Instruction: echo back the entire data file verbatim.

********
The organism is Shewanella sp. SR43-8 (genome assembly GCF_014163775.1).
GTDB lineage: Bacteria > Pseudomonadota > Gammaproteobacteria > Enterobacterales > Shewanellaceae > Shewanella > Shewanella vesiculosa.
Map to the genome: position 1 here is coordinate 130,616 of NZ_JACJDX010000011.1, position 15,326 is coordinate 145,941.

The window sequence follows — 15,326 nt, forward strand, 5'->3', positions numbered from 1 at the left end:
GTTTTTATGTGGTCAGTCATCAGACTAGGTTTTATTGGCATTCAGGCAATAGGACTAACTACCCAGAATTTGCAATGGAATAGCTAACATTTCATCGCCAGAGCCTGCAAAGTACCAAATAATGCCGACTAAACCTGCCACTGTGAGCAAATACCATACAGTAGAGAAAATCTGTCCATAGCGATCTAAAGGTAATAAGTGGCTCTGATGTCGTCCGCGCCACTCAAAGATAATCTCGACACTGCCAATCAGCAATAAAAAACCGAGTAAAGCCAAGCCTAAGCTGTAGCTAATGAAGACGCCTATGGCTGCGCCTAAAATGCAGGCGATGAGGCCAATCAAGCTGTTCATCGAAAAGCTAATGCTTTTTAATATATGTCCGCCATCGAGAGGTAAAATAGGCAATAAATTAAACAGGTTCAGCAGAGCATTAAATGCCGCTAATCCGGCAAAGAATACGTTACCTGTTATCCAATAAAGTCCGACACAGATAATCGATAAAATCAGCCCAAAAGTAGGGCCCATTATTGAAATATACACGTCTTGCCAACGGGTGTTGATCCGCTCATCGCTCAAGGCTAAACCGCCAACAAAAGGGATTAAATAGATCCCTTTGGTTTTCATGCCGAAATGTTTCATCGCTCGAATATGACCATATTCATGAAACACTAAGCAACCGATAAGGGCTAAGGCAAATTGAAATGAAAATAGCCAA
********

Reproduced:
The organism is Shewanella sp. SR43-8 (genome assembly GCF_014163775.1).
GTDB lineage: Bacteria > Pseudomonadota > Gammaproteobacteria > Enterobacterales > Shewanellaceae > Shewanella > Shewanella vesiculosa.
Map to the genome: position 1 here is coordinate 130,616 of NZ_JACJDX010000011.1, position 15,326 is coordinate 145,941.

The window sequence follows — 15,326 nt, forward strand, 5'->3', positions numbered from 1 at the left end:
GTTTTTATGTGGTCAGTCATCAGACTAGGTTTTATTGGCATTCAGGCAATAGGACTAACTACCCAGAATTTGCAATGGAATAGCTAACATTTCATCGCCAGAGCCTGCAAAGTACCAAATAATGCCGACTAAACCTGCCACTGTGAGCAAATACCATACAGTAGAGAAAATCTGTCCATAGCGATCTAAAGGTAATAAGTGGCTCTGATGTCGTCCGCGCCACTCAAAGATAATCTCGACACTGCCAATCAGCAATAAAAAACCGAGTAAAGCCAAGCCTAAGCTGTAGCTAATGAAGACGCCTATGGCTGCGCCTAAAATGCAGGCGATGAGGCCAATCAAGCTGTTCATCGAAAAGCTAATGCTTTTTAATATATGTCCGCCATCGAGAGGTAAAATAGGCAATAAATTAAACAGGTTCAGCAGAGCATTAAATGCCGCTAATCCGGCAAAGAATACGTTACCTGTTATCCAATAAAGTCCGACACAGATAATCGATAAAATCAGCCCAAAAGTAGGGCCCATTATTGAAATATACACGTCTTGCCAACGGGTGTTGATCCGCTCATCGCTCAAGGCTAAACCGCCAACAAAAGGGATTAAATAGATCCCTTTGGTTTTCATGCCGAAATGTTTCATCGCTCGAATATGACCATATTCATGAAACACTAAGCAACCGATAAGGGCTAAGGCAAATTGAAATGAAAATAGCCAA